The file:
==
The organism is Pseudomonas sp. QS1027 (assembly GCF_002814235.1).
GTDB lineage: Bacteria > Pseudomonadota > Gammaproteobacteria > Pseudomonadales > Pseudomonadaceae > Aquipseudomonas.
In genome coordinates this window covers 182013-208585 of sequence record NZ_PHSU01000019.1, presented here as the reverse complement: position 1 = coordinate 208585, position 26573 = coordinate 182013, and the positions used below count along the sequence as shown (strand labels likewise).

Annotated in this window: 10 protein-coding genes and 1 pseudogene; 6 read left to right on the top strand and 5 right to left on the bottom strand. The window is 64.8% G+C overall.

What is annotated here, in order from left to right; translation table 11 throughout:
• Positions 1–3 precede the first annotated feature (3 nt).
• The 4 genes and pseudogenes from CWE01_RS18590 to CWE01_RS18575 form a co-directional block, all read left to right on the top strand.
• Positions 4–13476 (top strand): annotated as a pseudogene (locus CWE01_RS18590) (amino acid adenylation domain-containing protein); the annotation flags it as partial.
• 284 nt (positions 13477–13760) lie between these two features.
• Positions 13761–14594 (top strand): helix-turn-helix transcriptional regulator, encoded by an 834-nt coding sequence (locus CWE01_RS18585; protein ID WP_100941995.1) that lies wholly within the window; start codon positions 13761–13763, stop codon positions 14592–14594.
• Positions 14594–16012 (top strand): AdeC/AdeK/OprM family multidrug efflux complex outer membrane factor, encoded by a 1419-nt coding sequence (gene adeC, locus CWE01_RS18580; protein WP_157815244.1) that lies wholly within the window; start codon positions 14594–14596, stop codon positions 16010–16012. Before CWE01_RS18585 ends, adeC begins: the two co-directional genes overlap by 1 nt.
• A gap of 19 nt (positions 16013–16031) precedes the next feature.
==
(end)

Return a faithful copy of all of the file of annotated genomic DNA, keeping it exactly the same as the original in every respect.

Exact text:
The organism is Pseudomonas sp. QS1027 (assembly GCF_002814235.1).
GTDB lineage: Bacteria > Pseudomonadota > Gammaproteobacteria > Pseudomonadales > Pseudomonadaceae > Aquipseudomonas.
In genome coordinates this window covers 182013-208585 of sequence record NZ_PHSU01000019.1, presented here as the reverse complement: position 1 = coordinate 208585, position 26573 = coordinate 182013, and the positions used below count along the sequence as shown (strand labels likewise).

Annotated in this window: 10 protein-coding genes and 1 pseudogene; 6 read left to right on the top strand and 5 right to left on the bottom strand. The window is 64.8% G+C overall.

What is annotated here, in order from left to right; translation table 11 throughout:
• Positions 1–3 precede the first annotated feature (3 nt).
• The 4 genes and pseudogenes from CWE01_RS18590 to CWE01_RS18575 form a co-directional block, all read left to right on the top strand.
• Positions 4–13476 (top strand): annotated as a pseudogene (locus CWE01_RS18590) (amino acid adenylation domain-containing protein); the annotation flags it as partial.
• 284 nt (positions 13477–13760) lie between these two features.
• Positions 13761–14594 (top strand): helix-turn-helix transcriptional regulator, encoded by an 834-nt coding sequence (locus CWE01_RS18585; protein ID WP_100941995.1) that lies wholly within the window; start codon positions 13761–13763, stop codon positions 14592–14594.
• Positions 14594–16012 (top strand): AdeC/AdeK/OprM family multidrug efflux complex outer membrane factor, encoded by a 1419-nt coding sequence (gene adeC, locus CWE01_RS18580; protein WP_157815244.1) that lies wholly within the window; start codon positions 14594–14596, stop codon positions 16010–16012. Before CWE01_RS18585 ends, adeC begins: the two co-directional genes overlap by 1 nt.
• A gap of 19 nt (positions 16013–16031) precedes the next feature.